Luang Phabang, Luang Prabang
Panorama of south-east Louangphabang
|Admin. division||Louangphabang Province|
|Admin. division||Louangphabang District|
|• Type||Local Committee for World Heritage Louangphabang|
|Town of Luang Prabang|
|Name as inscribed on the World Heritage List|
|Criteria||ii, iv, v|
|Inscription||1995 (19th Session)|
Louangphabang (Lao: ຫລວງພະບາງ) or Luang Phabang (pronounced [lǔaŋ pʰa.bàːŋ]), commonly transliterated into Western languages from pre 1975 Lao spelling ຫຼວງພຣະບາງ (ຣ = silent r) as Luang Prabang, literally meaning: "Royal Buddha Image".
It is a city in north central Laos, consisting of 58 adjacent villages, of which 33 comprise the UNESCO Town Of Luang Prabang World Heritage Site. It was listed in 1995 for unique and "remarkably" well preserved architectural, religious and cultural heritage, a blend of the rural and urban developments over several centuries, including the French colonial influences during the 19th and 20th centuries. The center of the designated unesco town consists of 4 main roads and is located on a peninsula at the confluence of the Nam Khan and Mekong River. The town is well known for its numerous Buddhist temples and monasteries. Every morning, hundreds of monks from the various monasteries walk through the streets collecting alms. One of the major landmarks in the city is mount Phou si; a large steep hill which despite the constrained scale of the city, is 150 metres (490 ft) high; a steep staircase leads to Wat Chom Si shrine and an overlook of the city and the rivers.
The town was formerly the capital of a kingdom of the same name. It had also been known by the ancient name of Chiang Thong. It was the royal capital and seat of government of the Kingdom of Laos, until the communist takeover in 1975. The city is part of Luang Prabang District of Luang Prabang Province and is the capital and administrative center of the province. It lies approximately 300 km (190 mi) north of the capital Vientiane. Currently, the population of the city as a whole is roughly 56,000 inhabitants with the UNESCO protected site being inhabited by around 24,000.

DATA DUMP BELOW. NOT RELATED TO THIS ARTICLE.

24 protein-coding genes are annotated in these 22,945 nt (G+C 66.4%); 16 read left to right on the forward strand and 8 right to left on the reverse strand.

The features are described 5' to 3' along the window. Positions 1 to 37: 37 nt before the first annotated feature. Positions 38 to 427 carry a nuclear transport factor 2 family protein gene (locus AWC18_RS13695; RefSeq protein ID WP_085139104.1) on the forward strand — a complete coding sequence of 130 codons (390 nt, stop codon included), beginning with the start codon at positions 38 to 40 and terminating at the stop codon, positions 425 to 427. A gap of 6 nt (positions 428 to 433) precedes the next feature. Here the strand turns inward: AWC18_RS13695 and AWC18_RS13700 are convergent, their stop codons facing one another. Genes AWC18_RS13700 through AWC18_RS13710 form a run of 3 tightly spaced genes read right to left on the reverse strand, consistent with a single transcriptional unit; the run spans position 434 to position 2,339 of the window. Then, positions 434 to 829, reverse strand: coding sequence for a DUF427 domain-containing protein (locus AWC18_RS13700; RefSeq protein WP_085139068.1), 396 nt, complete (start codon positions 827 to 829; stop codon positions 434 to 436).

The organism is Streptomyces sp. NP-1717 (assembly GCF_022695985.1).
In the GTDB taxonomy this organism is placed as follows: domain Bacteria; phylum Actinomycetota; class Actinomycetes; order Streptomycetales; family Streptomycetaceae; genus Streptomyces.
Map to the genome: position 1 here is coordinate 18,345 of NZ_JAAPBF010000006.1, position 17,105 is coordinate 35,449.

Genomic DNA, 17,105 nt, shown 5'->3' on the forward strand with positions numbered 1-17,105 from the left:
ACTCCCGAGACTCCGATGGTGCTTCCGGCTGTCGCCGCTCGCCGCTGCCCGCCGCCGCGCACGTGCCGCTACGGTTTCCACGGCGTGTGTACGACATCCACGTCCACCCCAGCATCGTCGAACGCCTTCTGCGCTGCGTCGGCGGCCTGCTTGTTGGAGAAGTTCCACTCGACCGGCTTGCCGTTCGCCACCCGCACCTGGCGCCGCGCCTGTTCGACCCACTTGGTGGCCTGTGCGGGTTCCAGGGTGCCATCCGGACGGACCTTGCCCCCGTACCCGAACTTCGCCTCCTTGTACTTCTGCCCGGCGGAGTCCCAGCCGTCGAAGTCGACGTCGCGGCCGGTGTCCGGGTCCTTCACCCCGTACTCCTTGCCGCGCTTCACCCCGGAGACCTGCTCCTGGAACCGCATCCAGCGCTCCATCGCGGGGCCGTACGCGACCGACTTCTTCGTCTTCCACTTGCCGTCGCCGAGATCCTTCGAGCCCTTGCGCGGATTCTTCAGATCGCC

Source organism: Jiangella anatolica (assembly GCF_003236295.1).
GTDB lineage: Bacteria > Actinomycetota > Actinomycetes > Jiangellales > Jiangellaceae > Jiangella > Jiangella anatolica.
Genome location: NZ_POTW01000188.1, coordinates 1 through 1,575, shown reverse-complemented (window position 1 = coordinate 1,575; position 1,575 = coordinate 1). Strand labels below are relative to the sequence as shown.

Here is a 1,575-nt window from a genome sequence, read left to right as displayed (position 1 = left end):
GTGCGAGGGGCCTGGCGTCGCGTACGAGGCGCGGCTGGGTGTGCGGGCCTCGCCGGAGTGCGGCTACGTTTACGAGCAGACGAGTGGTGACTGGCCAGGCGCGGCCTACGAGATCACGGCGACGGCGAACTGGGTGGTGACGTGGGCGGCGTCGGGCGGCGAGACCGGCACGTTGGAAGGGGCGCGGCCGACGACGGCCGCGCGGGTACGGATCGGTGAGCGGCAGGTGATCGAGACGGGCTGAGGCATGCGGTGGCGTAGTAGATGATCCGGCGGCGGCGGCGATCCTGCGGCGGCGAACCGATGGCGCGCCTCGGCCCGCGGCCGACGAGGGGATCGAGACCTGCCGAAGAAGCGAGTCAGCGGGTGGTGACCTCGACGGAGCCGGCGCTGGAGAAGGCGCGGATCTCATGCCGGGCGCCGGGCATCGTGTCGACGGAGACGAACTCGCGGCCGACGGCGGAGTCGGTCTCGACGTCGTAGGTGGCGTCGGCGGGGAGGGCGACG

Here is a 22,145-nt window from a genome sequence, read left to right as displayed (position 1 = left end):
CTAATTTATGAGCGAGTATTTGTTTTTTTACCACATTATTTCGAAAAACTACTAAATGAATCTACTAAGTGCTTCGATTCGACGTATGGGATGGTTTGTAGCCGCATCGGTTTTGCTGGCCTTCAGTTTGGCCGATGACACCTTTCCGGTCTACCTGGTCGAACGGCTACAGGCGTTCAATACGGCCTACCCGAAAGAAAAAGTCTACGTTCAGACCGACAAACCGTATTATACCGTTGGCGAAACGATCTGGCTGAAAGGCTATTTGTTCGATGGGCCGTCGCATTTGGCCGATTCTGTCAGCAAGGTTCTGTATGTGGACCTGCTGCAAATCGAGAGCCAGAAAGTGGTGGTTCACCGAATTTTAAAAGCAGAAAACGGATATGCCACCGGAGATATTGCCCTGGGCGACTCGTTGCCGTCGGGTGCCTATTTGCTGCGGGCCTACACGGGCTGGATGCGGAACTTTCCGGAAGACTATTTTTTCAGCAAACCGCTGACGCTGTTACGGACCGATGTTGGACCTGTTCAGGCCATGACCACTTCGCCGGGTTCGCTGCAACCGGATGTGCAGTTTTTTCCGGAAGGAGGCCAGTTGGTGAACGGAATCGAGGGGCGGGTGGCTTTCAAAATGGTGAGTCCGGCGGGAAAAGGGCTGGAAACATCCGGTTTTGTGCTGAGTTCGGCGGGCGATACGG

Muang Sua was the old name of Luang Prabang following its conquest in 698 CE by a Tai prince, Khun Lo. Khun Lo had been awarded the town by his father, Khun Borom, who is associated with the Lao legend of the creation of the world, which the Lao share with the Shan and other peoples of the region. Khun Lo established a dynasty whose fifteen rulers reigned over an independent Muang Sua for nearly a century.
In the second half of the 8th century, Nan-chao intervened frequently in the affairs of the principalities of the middle Mekong Valley, resulting in the occupation of Muang Sua in 709. Nan-chao princes or administrators replaced the aristocracy of Tai overlords. Dates of the occupation are not known, but it probably ended well before the northward expansion of the Khmer empire under Indravarman I (r. 877–89) and extended as far as the territories of Sipsong Panna on the upper Mekong.
In the meantime, the Khmers founded an outpost at Xay Fong near Vientiane, and Champa expanded again in southern Laos, maintaining its presence on the banks of the Mekong until 1070. Chanthaphanit, the local ruler of Xay Fong, moved north to Muang Sua and was accepted peacefully as ruler after the departure of the Nan-chao administrators. Chanthaphanit and his son had long reigns, during which the town became known by the Tai name Xieng Dong Xieng Thong.
The dynasty eventually became involved in the squabbles of a number of principalities. Khun Chuang, a warlike ruler who may have been a Kammu (alternate spellings include Khamu and Khmu) tribesman, extended his territory as a result of the warring of these principalities and ruled from 1128 to 1170. Khun Chuang, a single family ruled over a far-flung territory and reinstituted the Siamese administrative system of the 7th century. At some point, Theravada Buddhism was subsumed by Mahayana Buddhism.